Residents of the Free State town of Parys are over the moon following the opening of a new clinic last week. This new facility will help ease the burden of overcrowding often experienced at the nearby Tumahole clinic.

Free State Premier, Sisi Ntombela, cut the ribbon last Wednesday as jubilant residents looked on. Built by Sasol Mining, the R12.5 million clinic is the first of its kind in the Fezile Daba district.

Mojafela Singo, 35, said he hopes the clinic boosts the morale of patients and health workers.

“The clinic only needs government to hire more nurses to help speed-up services. This will prevent long queues which last for hours,” he said.  

Turning over a new leaf

Another resident and member of the Treatment Action Campaign (TAC), Thapelo Lebajoa, said that the new clinic signals new life to the people.

“This will encourage many of our people to utilise the services on offer. All thanks to those who spent millions on building this beautiful facility. We are hopeful that the locals will keep it beautiful,” he added.

Ntombela confirmed that the cutting-edge facility would benefit a more significant proportion of the community since the small Tumahole clinic could not accommodate all the patients. 

“The old building was small, and it limited both staff and the patients. For a long time, the people of Tumahole have been waiting for this opportunity. Now, they can gladly get the help they need. This is a major boost in our commitment to delivering quality health services to our people. This new clinic brings much relief with an average of 20 000 patients visiting the old clinic per quarter,” she added. 

SA’s first solar-powered clinic 

The facility is the first municipal clinic in South Africa to solely operate on solar power and has two 2500-litre water catchment systems to ensure uninterrupted service. The facility houses eight consulting rooms with x-ray capabilities, a dental care room, a counselling room, a pharmacy, and a kitchen for the clinic staff.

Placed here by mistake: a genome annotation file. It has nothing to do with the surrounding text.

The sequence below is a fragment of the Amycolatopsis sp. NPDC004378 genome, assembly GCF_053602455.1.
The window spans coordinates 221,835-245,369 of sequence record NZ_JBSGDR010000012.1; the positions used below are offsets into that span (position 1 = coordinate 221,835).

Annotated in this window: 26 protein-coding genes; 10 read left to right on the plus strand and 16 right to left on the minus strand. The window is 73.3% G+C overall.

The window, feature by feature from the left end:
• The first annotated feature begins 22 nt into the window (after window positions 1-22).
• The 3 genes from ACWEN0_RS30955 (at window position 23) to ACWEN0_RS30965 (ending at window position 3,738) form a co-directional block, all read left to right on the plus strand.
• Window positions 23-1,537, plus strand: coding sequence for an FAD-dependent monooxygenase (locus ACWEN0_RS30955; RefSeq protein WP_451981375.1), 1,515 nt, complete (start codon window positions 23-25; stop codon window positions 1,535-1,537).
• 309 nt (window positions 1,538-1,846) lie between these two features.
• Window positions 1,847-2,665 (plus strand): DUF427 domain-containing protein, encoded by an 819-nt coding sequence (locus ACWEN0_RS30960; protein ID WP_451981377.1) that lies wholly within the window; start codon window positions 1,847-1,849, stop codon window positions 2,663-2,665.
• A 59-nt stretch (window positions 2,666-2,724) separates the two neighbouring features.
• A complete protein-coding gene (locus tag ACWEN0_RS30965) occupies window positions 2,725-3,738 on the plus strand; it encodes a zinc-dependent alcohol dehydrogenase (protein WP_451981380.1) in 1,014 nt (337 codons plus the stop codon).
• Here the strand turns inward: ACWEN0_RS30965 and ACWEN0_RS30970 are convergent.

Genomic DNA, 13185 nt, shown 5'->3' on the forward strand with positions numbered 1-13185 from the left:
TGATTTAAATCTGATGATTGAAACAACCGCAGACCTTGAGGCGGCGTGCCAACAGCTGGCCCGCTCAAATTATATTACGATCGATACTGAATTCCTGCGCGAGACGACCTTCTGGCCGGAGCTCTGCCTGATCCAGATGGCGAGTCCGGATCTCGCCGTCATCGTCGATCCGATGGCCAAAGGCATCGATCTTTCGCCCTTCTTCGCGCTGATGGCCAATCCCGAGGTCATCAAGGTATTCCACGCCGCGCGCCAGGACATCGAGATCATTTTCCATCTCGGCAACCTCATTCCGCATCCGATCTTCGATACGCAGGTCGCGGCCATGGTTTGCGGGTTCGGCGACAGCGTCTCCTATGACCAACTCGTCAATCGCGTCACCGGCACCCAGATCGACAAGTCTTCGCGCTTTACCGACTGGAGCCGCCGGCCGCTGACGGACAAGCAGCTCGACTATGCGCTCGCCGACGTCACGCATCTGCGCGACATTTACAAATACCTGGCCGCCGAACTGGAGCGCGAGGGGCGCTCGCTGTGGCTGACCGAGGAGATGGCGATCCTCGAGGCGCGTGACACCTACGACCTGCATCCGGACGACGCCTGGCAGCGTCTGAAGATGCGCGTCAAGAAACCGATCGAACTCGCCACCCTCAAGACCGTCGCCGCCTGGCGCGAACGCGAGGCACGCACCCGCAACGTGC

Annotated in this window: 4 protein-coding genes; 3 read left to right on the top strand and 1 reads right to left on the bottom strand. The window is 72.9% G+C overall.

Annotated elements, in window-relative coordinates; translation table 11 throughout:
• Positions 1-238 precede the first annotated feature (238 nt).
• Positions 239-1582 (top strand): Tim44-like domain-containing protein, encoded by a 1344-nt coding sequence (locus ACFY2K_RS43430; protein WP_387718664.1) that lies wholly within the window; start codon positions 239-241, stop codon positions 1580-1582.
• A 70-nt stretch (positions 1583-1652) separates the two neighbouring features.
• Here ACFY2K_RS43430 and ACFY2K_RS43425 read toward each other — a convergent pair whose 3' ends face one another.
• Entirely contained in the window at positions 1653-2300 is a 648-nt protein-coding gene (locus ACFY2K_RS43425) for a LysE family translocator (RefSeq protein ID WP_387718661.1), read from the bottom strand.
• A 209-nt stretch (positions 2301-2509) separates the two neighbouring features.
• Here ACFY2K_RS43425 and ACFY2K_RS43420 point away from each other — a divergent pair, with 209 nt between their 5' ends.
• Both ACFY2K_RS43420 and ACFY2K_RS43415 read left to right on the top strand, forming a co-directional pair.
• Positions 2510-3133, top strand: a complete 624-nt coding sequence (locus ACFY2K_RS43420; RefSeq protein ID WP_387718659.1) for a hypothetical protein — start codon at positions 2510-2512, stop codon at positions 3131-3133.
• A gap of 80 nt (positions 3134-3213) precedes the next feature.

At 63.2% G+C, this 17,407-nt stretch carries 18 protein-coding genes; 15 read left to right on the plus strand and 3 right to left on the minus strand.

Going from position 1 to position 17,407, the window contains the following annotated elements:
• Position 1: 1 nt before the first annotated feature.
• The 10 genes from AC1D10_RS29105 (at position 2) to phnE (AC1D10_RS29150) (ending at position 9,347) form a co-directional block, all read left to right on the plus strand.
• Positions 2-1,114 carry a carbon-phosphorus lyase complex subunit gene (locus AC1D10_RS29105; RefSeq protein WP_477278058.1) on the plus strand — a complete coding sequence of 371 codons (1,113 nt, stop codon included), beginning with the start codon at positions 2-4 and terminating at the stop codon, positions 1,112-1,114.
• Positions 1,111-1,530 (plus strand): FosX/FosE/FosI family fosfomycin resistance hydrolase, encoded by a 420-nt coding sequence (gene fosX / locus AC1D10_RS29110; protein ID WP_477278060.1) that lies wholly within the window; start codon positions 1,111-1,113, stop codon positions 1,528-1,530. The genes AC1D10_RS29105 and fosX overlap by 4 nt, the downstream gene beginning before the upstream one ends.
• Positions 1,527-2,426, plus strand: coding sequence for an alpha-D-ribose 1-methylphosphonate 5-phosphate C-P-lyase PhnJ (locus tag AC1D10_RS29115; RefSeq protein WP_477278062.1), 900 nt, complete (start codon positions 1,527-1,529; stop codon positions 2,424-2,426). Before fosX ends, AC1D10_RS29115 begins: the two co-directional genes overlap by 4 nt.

Over the years, Sasol has invested in several initiatives in the Ngwathe Local Municipality.

They include:

  • The building of the multi-purpose centre in Vredefort
  • The upgrading of the Khanya Community Health Centre
  • The provision of B3 printers
  • Providing blankets to the less fortunate during winter months and;
  • Hand sanitisers at the height of the devastating COVID-19 pandemic.

Rightwell Laxa, Senior Vice President at Sasol’s Sasolburg and Ekandustria Operations, said the company aims to do more for nearby areas.

“The well-being of the communities in which we operate is very important to Sasol. We are therefore delighted to hand the Parys clinic over today as a part of our initiatives to ensure that our communities’ health remains a priority. At the same time, we are also handing four emergency vehicles to the Ngwathe Fire Department to boost their response time, especially during this cold weather we have been experiencing,” said Laxa.

Brandfort residents yearn for their own

While Parys residents celebrated, the community of Brandfort has called on the provincial government to replace their old clinic. It has since been vandalised after being shut for no reason.

According to Sellwane Mohapelwa, a community leader, residents were angered by having to put up with one clinic in the area. Many returned home after hours of queueing and not receiving help. He also pinpointed severe nurse shortages. 

Health MEC, Montsheng Tsiu, admitted that there were quite a few towns with small clinics.

“Brandfort had two clinics, but we had to close the one down and bring its staff to the new one to allow services to run smoothly. We know that what we are doing isn’t enough for everybody, but we are trying to give our people the health care they deserve,” she said. – Health-e News 

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